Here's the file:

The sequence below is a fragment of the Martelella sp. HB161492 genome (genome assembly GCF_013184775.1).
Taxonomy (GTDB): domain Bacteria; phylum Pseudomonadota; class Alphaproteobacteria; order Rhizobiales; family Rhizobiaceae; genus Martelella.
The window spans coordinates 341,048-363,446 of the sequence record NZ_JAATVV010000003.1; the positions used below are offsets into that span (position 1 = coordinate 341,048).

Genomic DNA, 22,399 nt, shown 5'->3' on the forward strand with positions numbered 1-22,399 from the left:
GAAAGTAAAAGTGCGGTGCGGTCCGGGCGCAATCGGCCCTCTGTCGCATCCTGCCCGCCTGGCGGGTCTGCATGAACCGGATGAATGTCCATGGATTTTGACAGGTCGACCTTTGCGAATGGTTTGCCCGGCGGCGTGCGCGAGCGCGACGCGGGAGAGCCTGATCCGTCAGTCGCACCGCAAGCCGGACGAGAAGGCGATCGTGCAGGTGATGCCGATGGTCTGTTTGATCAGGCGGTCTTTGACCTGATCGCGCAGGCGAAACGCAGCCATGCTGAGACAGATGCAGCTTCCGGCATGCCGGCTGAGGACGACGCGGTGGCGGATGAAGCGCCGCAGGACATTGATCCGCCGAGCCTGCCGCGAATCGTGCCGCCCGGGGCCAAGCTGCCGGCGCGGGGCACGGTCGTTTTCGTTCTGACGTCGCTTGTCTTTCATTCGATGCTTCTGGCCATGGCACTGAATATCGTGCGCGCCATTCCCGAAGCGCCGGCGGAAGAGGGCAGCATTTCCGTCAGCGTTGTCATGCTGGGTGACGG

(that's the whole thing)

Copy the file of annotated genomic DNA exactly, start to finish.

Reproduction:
The sequence below is a fragment of the Martelella sp. HB161492 genome (genome assembly GCF_013184775.1).
Taxonomy (GTDB): domain Bacteria; phylum Pseudomonadota; class Alphaproteobacteria; order Rhizobiales; family Rhizobiaceae; genus Martelella.
The window spans coordinates 341,048-363,446 of the sequence record NZ_JAATVV010000003.1; the positions used below are offsets into that span (position 1 = coordinate 341,048).

Genomic DNA, 22,399 nt, shown 5'->3' on the forward strand with positions numbered 1-22,399 from the left:
GAAAGTAAAAGTGCGGTGCGGTCCGGGCGCAATCGGCCCTCTGTCGCATCCTGCCCGCCTGGCGGGTCTGCATGAACCGGATGAATGTCCATGGATTTTGACAGGTCGACCTTTGCGAATGGTTTGCCCGGCGGCGTGCGCGAGCGCGACGCGGGAGAGCCTGATCCGTCAGTCGCACCGCAAGCCGGACGAGAAGGCGATCGTGCAGGTGATGCCGATGGTCTGTTTGATCAGGCGGTCTTTGACCTGATCGCGCAGGCGAAACGCAGCCATGCTGAGACAGATGCAGCTTCCGGCATGCCGGCTGAGGACGACGCGGTGGCGGATGAAGCGCCGCAGGACATTGATCCGCCGAGCCTGCCGCGAATCGTGCCGCCCGGGGCCAAGCTGCCGGCGCGGGGCACGGTCGTTTTCGTTCTGACGTCGCTTGTCTTTCATTCGATGCTTCTGGCCATGGCACTGAATATCGTGCGCGCCATTCCCGAAGCGCCGGCGGAAGAGGGCAGCATTTCCGTCAGCGTTGTCATGCTGGGTGACGG